6 Misinterpreted Behaviors That Are Actually Anxiety

One of the most common factors behind challenging behavior is anxiety. According to the Oxford Dictionary, anxiety is defined as, “a feeling of worry, nervousness, or unease about something with an uncertain outcome.”[1] The tricky thing is that anxiety isn’t always obvious. Sometimes anxiety in kids comes out in behaviors that may look disrespectful without a closer look.

Sometimes anxiety in kids comes out in behaviors that may look disrespectful without a closer look. Click To Tweet

Have you ever had a child giggle or laugh hysterically while you were trying to be stern? Makes your blood boil, right?

Maybe your child never stops moving. If he’s not running around the room, he’s drumming, tapping, or humming.

Have you ever seen a child get super silly or use a silly or high-pitched voice?

What about the kid who asks incessant questions? Or never shuts up.

Do you have a child who seems like a hypochondriac? Unending stomaches and headaches?

Maybe it’s a “bad” habit like biting her nails or sucking his thumb?

All of these behaviors, and more, are ways that anxiety builds up in our kids and then leaks out.

Once we recognize our child’s anxiety, we can be proactive about giving appropriate ways to relieve the build-up of anxiety. Think of these things as releasing a little anxiety at a time like the valve on your pressure cooker so that they don’t blow up!

Warm Water

Baths or showers can be very calming. For a while, we scheduled hour-long “therapy baths” into our son’s schedule that served as a respite for us (he was 6 so able to play without constant, direct supervision) and a calming tool for him–WIN! WIN! We use Epsom salt and essential oils, but they’re not necessary. If you have access to a therapy pool, all the better. Sometimes swimming (even if the water isn’t warm) does the trick, too. 

Extended Exhales

This is one of the easiest ways to regulate excitatory neurotransmitters…no equipment needed. Some kids need help learning how to make their body do this. If you’re using the bath as a tool, try blowing bubbles in the bathtub or with a straw into a cup of water. Challenge your child to see how long he can blow without taking a breath. If we’re out and about, I’ll often try to get our son to try to blow me as far away from him as possible with one breath.

Essential Oils

Scents are the quickest way to impact the Limbic System in the brain. “Essential oils in the floral category are typically composed of monoterpene alcohols, which hold calming properties. Tree, herb, and grass oils are known to promote grounding, soothing emotions and feelings of renewal, as they primarily include sesquiterpenes, esters, and oxides.” [2] Keep a calming blend on hand for quick sniffs throughout the day and as needed. For more on using essential oils to calm anxious feelings, click here.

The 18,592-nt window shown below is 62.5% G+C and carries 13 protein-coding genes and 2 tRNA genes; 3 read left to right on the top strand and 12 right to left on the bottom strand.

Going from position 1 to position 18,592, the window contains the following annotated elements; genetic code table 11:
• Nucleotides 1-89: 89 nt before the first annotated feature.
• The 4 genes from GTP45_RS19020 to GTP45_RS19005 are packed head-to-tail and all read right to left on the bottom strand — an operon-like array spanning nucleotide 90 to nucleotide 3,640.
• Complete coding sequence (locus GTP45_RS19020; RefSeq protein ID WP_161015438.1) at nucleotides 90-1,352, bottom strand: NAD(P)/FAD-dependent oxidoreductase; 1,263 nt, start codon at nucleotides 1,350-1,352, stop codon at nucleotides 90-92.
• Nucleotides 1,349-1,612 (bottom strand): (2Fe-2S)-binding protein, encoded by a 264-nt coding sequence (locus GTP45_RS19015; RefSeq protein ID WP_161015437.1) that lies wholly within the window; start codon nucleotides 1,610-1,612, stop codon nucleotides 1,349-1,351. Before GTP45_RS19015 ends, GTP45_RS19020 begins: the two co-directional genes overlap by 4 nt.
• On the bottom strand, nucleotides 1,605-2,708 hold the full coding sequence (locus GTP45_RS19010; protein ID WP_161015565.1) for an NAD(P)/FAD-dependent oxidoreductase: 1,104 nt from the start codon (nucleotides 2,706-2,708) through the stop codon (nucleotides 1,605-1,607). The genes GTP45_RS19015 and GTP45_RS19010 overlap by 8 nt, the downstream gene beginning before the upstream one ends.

Nutrition

The majority of serotonin (the happy chemical) is produced in the gut. The gut also has more nerve cells than your spinal cord and sends more messages to the brain than it receives. What we eat matters when it comes to mood stability.  Rather than jump on a bandwagon, start with a food journal. Document what goes in food-wise, and what comes out behaviorally. Try eliminating foods with artificial anything or try a week with just whole, unprocessed foods. Many individuals with trauma have compromised digestive systems which is why our kids may be more sensitive to foods and nutrition.

Exercise

We could all probably benefit from the serotonin released during exercise. Whether your child shows signs of depression or hyperactivity, exercise is the universal “fix.” If your child suffers from sensory issues, exercise can have a double benefit. Keep track of which types of movement seem to excite versus calm your child and use them appropriately.

Rather than seeing these as quick-fixes, remember they are the most effective if you incorporate them frequently in your routine. If your child is really struggling, you may want to break for some of these as often as every 2 hours.

Do you have a simple way that you use to decrease anxiety in your family?

References

[1] https://en.oxforddictionaries.com/definition/anxiety

[2] http://www.thecorkboardonline.com/corkboard/wp-admin/post.php?post=9523&action=edit

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